by Amber Nicole Dilger, CEI Associate
(reprinted from the Center for Educational Improvement July 2016 newsletter)
“But I’m not a music teacher.”
Rhythm is an often overlooked way to bring a fun and valuable tool into the classroom of any subject matter. By introducing information to the brain from as many angles as possible, more neural connections are created and strengthened. Rhythm’s components of movement and distraction can be two key players in improving learning. There is now a large collection of research that proves what many have suspected all along. Human bodies are meant to move, and learning is enhanced by that movement. Neuroscientist Wendy A. Suzuki suggests that we “consider how the educational system might be altered if we acknowledge exercise’s ability to brighten our mood, decrease stress, and improve our attention span and memory. The growing evidence that exercise improves these key brain functions should encourage schools around the world to increase— not decrease— students’ physical activity. Not only would this help students to better absorb everything from history lessons to chemistry experiments, they’d be a lot happier, too.”
Movement. A 2013 review of studies on the effects of cardiovascular exercise on the human brain shows that exercise benefits learning by priming the molecular processes that help form memory. When the role of fitness on the brains of preadolescent children was studied in 2015 by Chaddock-Heyman et al., evidence was found that suggests aerobic fitness benefits the both the brain and cognition. Essentially, what happens is that a certain type of protein is created during exercise that seems to play a role in the development and maintenance of healthy neurons. The exercise-increased proteins also pump up the hippocampus, which is a part of the brain that is responsible for memory and learning.
Distraction. There are two parts of learning: getting things to stick in the brain, and then getting them to come back out (hopefully at the appropriate time). Using distraction as an intentional tool can help with both of these processes. A study at Brown University in 2014 found that if a task was to be recalled in an environment that had distractions, it was best learned in an environment that had a similar level of distractions. It wasn’t necessary that they were the same diversions, just that they were of a similar level.
Application. Which brings us to multiplication tables, or the periodic table, or the German alphabet. Whatever set of data students are memorizing can be more effectively learned if elements of movement and appropriate distraction are applied. One very fun way to do this is with rhythm. (Please note: if you’re someone who thinks “I have no rhythm!” follow this link for a basic tutorial video to help you find the beat and work with a metronome.)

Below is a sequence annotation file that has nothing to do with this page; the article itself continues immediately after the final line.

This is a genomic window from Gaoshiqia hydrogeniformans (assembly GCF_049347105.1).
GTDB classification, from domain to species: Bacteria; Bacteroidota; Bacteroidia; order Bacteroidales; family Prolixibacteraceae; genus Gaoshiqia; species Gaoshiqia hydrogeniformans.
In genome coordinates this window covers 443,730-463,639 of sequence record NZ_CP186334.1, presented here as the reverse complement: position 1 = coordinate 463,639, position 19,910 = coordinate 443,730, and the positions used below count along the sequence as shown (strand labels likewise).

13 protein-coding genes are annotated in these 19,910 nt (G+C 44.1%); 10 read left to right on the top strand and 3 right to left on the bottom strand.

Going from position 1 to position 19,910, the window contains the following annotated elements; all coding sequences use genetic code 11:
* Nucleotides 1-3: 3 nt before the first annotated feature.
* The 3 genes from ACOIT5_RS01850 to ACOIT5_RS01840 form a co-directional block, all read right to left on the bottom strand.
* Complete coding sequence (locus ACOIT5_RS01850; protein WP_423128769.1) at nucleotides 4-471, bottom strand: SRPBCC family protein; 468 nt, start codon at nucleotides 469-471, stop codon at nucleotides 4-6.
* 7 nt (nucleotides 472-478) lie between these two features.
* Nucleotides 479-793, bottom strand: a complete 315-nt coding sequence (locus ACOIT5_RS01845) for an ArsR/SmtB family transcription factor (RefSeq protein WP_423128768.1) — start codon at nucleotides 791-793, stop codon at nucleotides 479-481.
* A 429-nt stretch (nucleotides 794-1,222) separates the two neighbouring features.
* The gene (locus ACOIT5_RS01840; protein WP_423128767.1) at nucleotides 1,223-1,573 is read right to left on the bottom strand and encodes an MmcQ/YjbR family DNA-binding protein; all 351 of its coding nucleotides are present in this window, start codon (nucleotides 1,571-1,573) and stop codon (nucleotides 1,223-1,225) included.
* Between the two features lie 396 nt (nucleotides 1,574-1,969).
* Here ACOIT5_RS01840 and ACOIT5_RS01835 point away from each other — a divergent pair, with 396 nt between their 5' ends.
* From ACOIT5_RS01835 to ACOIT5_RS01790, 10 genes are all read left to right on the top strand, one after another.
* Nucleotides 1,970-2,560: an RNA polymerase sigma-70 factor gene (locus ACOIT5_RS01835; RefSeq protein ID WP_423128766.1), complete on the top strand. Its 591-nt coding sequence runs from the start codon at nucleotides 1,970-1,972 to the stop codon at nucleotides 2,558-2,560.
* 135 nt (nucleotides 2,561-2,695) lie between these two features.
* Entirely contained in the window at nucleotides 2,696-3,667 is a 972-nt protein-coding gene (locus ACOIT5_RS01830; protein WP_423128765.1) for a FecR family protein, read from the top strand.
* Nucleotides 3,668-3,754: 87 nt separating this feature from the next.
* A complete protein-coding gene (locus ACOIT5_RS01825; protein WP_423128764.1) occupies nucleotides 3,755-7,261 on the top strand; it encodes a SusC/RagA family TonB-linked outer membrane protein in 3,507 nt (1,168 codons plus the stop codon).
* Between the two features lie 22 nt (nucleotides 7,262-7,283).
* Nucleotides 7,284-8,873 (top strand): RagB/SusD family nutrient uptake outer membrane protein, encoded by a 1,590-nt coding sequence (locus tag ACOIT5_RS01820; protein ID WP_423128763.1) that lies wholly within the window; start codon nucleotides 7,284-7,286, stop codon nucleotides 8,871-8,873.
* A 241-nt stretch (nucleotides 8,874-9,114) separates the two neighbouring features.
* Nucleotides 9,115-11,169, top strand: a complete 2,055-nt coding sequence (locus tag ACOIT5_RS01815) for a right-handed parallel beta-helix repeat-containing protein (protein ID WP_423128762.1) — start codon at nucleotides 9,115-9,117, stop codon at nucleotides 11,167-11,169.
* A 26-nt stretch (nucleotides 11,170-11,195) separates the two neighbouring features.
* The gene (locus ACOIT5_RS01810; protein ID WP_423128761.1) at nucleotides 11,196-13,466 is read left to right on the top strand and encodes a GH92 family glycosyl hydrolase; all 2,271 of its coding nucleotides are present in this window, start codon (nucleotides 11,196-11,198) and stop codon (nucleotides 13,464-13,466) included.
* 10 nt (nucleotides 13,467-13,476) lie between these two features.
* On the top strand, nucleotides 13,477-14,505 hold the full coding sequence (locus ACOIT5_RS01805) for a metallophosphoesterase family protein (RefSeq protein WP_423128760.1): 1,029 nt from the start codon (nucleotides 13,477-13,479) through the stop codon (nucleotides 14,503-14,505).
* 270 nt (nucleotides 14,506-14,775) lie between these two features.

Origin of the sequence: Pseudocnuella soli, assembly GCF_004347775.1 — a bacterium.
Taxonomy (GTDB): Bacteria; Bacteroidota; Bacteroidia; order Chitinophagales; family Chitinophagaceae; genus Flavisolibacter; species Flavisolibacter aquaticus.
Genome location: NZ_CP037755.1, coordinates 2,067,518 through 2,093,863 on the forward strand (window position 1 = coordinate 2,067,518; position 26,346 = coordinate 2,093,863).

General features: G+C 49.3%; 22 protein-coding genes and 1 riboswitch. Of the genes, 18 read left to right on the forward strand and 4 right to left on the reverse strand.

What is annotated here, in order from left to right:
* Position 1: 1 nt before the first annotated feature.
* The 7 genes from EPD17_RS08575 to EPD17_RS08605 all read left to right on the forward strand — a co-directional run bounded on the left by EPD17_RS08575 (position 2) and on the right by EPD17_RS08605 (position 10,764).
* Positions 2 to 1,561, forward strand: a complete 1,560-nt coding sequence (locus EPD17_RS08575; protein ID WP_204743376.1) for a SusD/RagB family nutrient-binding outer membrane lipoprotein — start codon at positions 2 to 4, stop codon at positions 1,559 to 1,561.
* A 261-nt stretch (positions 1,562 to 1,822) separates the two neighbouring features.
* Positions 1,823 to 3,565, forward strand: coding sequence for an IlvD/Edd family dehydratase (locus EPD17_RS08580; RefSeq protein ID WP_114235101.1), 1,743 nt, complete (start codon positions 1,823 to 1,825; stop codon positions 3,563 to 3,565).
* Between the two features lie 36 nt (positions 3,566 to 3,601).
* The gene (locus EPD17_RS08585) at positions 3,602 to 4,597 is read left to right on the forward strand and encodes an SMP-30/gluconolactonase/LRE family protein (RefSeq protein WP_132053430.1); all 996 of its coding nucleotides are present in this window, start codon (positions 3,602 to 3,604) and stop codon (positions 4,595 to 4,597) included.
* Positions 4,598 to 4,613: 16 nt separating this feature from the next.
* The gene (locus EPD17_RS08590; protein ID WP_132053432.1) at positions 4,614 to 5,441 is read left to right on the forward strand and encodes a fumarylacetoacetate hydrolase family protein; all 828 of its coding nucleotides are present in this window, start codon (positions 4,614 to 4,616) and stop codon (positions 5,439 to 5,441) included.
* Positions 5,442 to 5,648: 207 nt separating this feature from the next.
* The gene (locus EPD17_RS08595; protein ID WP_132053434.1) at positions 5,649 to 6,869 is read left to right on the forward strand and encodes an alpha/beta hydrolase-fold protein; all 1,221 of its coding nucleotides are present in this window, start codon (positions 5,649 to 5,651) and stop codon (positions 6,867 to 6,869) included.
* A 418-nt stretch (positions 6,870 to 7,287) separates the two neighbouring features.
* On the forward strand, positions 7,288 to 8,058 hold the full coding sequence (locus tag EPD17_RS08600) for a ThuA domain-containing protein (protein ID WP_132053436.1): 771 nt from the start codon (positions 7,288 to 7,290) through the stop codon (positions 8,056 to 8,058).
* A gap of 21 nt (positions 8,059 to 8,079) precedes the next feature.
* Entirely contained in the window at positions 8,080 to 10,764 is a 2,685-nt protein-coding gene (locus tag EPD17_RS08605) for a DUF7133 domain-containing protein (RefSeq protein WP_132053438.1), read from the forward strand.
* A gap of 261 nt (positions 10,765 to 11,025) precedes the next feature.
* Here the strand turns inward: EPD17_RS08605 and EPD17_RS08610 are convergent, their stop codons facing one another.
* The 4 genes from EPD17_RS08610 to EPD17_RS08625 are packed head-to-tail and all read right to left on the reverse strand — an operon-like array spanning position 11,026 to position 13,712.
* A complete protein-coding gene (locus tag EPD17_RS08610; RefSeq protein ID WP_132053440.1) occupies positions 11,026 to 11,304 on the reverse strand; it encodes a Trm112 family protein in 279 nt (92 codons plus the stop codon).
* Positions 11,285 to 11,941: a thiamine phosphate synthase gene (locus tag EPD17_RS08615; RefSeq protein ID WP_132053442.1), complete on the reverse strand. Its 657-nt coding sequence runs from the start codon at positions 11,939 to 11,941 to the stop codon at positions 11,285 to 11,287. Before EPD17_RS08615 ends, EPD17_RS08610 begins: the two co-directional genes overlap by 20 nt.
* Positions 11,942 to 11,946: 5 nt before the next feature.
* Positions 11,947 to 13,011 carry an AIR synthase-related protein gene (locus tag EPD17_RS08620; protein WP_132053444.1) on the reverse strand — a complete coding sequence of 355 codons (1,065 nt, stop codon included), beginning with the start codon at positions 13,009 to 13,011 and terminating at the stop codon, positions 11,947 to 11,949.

With students out of their chairs, start with a slow beat. Tapping or marching is an easy way to have everyone join together in the activity. A metronome is very helpful for keeping a steady tempo, and keeping track of the metronome number (the beats per minute, or BPM) can allow progress to be charted. Demonstrate the recitation goal to the students; for example, decide if each word comes on a beat or every two beats. Repeat this activity over many days and experiment with the speed. When it seems all students have progressed to a fast tempo, do some slow motion repetitions and check that the information can be recalled under varying circumstances.
Also, adjusting movements with the tempo can add additional useful elements to the learning experience. When all students are comfortable with one aspect, such as marching, add another layer. Possibilities include snapping, clapping, gesturing with different parts of the body (elbows, heels, knees, shoulders). The sillier the combination, the better the facts will stick in the brain.
Summary. Rhythm is a valuable tool for all classrooms. By incorporating movement and relevant distraction into lesson plans, the brain can become both healthier and more able to embed and recall information. It is important to remember to balance this rhythm-movement activity with stationary and quiet practice to allow learning to take place in yet another context. The goal of introducing information to the brain in as many different ways as possible will keep all students actively engaged throughout the learning process.